I have a translation by Garnham, Bachelor of Arts, in the LEGENDS OF THE RHINE, but it would not answer the purpose I mentioned above, because the measure is too nobly irregular; it don't fit the tune snugly enough; in places it hangs over at the ends too far, and in other places one runs out of words before he gets to the end of a bar. Still, Garnham's translation has high merits, and I am not dreaming of leaving it out of my book. I believe this poet is wholly unknown in America and England; I take peculiar pleasure in bringing him forward because I consider that I discovered him:
Translated by L. W. Garnham, B.A.
I do not know what it signifies. That I am so sorrowful? A fable of old Times so terrifies, Leaves my heart so thoughtful.
The air is cool and it darkens, And calmly flows the Rhine; The summit of the mountain hearkens In evening sunshine line.
The most beautiful Maiden entrances Above wonderfully there, Her beautiful golden attire glances, She combs her golden hair.
With golden comb so lustrous, And thereby a song sings, It has a tone so wondrous, That powerful melody rings.
The shipper in the little ship It effects with woe sad might; He does not see the rocky slip, He only regards dreaded height.
I believe the turbulent waves Swallow the last shipper and boat; She with her singing craves All to visit her magic moat.
No translation could be closer. He has got in all the facts; and in their regular order, too. There is not a statistic wanting. It is as succinct as an invoice. That is what a translation ought to be; it should exactly reflect the thought of the original. You can't SING "Above wonderfully there," because it simply won't go to the tune, without damaging the singer; but it is a most clingingly exact translation of DORT OBEN WUNDERBAR--fits it like a blister. Mr. Garnham's reproduction has other merits--a hundred of them--but it is not necessary to point them out. They will be detected.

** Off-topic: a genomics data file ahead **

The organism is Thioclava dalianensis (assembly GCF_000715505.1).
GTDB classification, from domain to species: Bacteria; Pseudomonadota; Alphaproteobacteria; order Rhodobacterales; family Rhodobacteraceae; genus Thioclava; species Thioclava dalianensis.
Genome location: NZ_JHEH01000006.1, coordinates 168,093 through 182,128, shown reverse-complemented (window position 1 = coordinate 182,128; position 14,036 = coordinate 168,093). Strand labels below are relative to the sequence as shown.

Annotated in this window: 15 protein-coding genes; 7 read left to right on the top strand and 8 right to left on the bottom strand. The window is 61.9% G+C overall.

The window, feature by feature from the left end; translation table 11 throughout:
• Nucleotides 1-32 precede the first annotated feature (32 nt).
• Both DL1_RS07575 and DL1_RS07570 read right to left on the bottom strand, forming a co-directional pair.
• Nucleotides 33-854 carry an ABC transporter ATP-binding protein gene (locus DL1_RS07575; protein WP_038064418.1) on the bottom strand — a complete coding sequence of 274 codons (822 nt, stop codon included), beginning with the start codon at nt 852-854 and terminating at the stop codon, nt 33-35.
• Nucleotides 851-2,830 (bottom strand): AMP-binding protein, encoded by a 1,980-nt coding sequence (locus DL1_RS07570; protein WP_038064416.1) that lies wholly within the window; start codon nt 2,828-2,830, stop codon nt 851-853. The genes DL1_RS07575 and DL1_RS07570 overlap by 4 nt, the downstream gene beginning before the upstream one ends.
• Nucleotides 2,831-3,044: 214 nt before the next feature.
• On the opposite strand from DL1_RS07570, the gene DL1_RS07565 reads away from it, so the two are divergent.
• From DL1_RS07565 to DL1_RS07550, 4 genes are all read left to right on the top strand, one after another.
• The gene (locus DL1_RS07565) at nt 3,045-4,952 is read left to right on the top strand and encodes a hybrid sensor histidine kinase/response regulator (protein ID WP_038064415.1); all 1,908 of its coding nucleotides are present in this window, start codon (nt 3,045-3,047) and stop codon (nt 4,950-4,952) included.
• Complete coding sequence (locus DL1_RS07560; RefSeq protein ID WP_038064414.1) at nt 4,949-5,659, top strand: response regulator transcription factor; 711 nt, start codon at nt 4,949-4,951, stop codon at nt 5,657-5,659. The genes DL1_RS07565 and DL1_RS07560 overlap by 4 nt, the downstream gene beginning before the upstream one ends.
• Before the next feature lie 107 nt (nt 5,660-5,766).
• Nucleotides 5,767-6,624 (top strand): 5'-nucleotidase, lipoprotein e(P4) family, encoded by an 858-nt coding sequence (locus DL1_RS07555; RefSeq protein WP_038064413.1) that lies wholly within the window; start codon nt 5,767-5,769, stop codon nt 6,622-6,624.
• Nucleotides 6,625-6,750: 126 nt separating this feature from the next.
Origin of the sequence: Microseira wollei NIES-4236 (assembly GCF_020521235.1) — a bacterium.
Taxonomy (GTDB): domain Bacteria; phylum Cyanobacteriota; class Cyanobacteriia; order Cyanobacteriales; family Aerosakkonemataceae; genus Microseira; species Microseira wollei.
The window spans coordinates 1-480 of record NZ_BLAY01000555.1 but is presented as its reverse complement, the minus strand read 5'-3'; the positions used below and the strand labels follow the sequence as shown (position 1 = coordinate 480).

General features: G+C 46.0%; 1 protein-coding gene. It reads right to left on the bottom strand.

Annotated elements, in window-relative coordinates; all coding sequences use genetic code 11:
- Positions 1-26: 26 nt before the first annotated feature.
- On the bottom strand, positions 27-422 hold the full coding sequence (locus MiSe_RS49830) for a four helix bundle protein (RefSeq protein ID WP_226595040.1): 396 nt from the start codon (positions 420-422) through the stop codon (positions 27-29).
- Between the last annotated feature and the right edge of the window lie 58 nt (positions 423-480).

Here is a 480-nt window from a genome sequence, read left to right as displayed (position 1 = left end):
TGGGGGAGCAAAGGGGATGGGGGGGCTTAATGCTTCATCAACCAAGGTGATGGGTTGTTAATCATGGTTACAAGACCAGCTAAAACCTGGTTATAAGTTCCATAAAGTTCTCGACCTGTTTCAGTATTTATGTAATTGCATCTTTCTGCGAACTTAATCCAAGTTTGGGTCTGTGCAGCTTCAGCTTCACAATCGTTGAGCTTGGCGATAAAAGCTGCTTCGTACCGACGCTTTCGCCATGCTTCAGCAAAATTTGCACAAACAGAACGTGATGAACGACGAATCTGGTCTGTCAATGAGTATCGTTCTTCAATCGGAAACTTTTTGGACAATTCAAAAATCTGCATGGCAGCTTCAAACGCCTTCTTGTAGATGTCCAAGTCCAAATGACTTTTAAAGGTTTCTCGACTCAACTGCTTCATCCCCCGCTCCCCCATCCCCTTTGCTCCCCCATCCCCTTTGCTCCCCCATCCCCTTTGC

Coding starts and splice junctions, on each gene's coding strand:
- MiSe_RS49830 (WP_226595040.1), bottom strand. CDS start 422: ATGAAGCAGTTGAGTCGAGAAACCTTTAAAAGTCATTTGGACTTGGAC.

No one with a specialty can hope to have a monopoly of it. Even Garnham has a rival. Mr. X had a small pamphlet with him which he had bought while on a visit to Munich. It was entitled A CATALOGUE OF PICTURES IN THE OLD PINACOTEK, and was written in a peculiar kind of English. Here are a few extracts:
"It is not permitted to make use of the work in question to a publication of the same contents as well as to the pirated edition of it."
"An evening landscape. In the foreground near a pond and a group of white beeches is leading a footpath animated by travelers."
"A learned man in a cynical and torn dress holding an open book in his hand."
"St. Bartholomew and the Executioner with the knife to fulfil the martyr."
"Portrait of a young man. A long while this picture was thought to be Bindi Altoviti's portrait; now somebody will again have it to be the self-portrait of Raphael."
"Susan bathing, surprised by the two old man. In the background the lapidation of the condemned."
("Lapidation" is good; it is much more elegant than "stoning.")
"St. Rochus sitting in a landscape with an angel who looks at his plague-sore, whilst the dog the bread in his mouth attents him."
"Spring. The Goddess Flora, sitting. Behind her a fertile valley perfused by a river."
"A beautiful bouquet animated by May-bugs, etc."
"A warrior in armor with a gypseous pipe in his hand leans against a table and blows the smoke far away of himself."
"A Dutch landscape along a navigable river which perfuses it till to the background."
"Some peasants singing in a cottage. A woman lets drink a child out of a cup."
"St. John's head as a boy--painted in fresco on a brick." (Meaning a tile.)
"A young man of the Riccio family, his hair cut off right at the end, dressed in black with the same cap. Attributed to Raphael, but the signation is false."
"The Virgin holding the Infant. It is very painted in the manner of Sassoferrato."
"A Larder with greens and dead game animated by a cook-maid and two kitchen-boys."
However, the English of this catalogue is at least as happy as that which distinguishes an inscription upon a certain picture in Rome--to wit: